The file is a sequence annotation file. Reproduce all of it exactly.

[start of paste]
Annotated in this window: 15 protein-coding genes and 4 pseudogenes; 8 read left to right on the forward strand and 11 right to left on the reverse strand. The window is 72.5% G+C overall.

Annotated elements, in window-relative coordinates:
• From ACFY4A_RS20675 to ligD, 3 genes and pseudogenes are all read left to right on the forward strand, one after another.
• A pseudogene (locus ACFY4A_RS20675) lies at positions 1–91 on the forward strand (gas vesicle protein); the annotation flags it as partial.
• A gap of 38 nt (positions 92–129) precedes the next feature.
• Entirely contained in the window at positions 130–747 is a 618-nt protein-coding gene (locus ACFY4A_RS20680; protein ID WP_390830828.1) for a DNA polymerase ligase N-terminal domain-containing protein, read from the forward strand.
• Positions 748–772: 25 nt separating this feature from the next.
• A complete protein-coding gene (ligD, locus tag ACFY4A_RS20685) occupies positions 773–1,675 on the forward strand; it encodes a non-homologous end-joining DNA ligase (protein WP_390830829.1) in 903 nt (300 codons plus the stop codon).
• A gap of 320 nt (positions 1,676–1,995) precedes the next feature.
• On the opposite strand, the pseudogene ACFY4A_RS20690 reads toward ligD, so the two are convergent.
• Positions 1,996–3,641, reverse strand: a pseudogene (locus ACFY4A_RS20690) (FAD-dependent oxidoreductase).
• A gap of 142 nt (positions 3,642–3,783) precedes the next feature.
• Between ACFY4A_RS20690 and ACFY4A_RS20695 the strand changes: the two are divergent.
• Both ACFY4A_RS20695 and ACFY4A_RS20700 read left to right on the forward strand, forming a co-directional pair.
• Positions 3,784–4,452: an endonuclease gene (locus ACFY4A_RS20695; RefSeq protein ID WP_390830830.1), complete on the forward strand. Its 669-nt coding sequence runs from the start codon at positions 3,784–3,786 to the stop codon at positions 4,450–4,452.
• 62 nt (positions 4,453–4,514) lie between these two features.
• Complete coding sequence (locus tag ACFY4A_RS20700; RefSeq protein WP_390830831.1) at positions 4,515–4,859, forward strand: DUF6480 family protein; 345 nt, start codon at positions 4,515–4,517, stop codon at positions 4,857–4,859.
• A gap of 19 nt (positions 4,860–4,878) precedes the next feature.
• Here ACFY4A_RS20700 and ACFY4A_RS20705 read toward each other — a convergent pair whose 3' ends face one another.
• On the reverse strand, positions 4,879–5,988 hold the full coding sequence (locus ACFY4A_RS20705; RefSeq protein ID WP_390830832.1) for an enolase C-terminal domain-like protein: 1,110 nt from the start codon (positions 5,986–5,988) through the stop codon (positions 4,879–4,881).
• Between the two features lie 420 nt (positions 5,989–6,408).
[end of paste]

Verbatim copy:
Annotated in this window: 15 protein-coding genes and 4 pseudogenes; 8 read left to right on the forward strand and 11 right to left on the reverse strand. The window is 72.5% G+C overall.

Annotated elements, in window-relative coordinates:
• From ACFY4A_RS20675 to ligD, 3 genes and pseudogenes are all read left to right on the forward strand, one after another.
• A pseudogene (locus ACFY4A_RS20675) lies at positions 1–91 on the forward strand (gas vesicle protein); the annotation flags it as partial.
• A gap of 38 nt (positions 92–129) precedes the next feature.
• Entirely contained in the window at positions 130–747 is a 618-nt protein-coding gene (locus ACFY4A_RS20680; protein ID WP_390830828.1) for a DNA polymerase ligase N-terminal domain-containing protein, read from the forward strand.
• Positions 748–772: 25 nt separating this feature from the next.
• A complete protein-coding gene (ligD, locus tag ACFY4A_RS20685) occupies positions 773–1,675 on the forward strand; it encodes a non-homologous end-joining DNA ligase (protein WP_390830829.1) in 903 nt (300 codons plus the stop codon).
• A gap of 320 nt (positions 1,676–1,995) precedes the next feature.
• On the opposite strand, the pseudogene ACFY4A_RS20690 reads toward ligD, so the two are convergent.
• Positions 1,996–3,641, reverse strand: a pseudogene (locus ACFY4A_RS20690) (FAD-dependent oxidoreductase).
• A gap of 142 nt (positions 3,642–3,783) precedes the next feature.
• Between ACFY4A_RS20690 and ACFY4A_RS20695 the strand changes: the two are divergent.
• Both ACFY4A_RS20695 and ACFY4A_RS20700 read left to right on the forward strand, forming a co-directional pair.
• Positions 3,784–4,452: an endonuclease gene (locus ACFY4A_RS20695; RefSeq protein ID WP_390830830.1), complete on the forward strand. Its 669-nt coding sequence runs from the start codon at positions 3,784–3,786 to the stop codon at positions 4,450–4,452.
• 62 nt (positions 4,453–4,514) lie between these two features.
• Complete coding sequence (locus tag ACFY4A_RS20700; RefSeq protein WP_390830831.1) at positions 4,515–4,859, forward strand: DUF6480 family protein; 345 nt, start codon at positions 4,515–4,517, stop codon at positions 4,857–4,859.
• A gap of 19 nt (positions 4,860–4,878) precedes the next feature.
• Here ACFY4A_RS20700 and ACFY4A_RS20705 read toward each other — a convergent pair whose 3' ends face one another.
• On the reverse strand, positions 4,879–5,988 hold the full coding sequence (locus ACFY4A_RS20705; RefSeq protein ID WP_390830832.1) for an enolase C-terminal domain-like protein: 1,110 nt from the start codon (positions 5,986–5,988) through the stop codon (positions 4,879–4,881).
• Between the two features lie 420 nt (positions 5,989–6,408).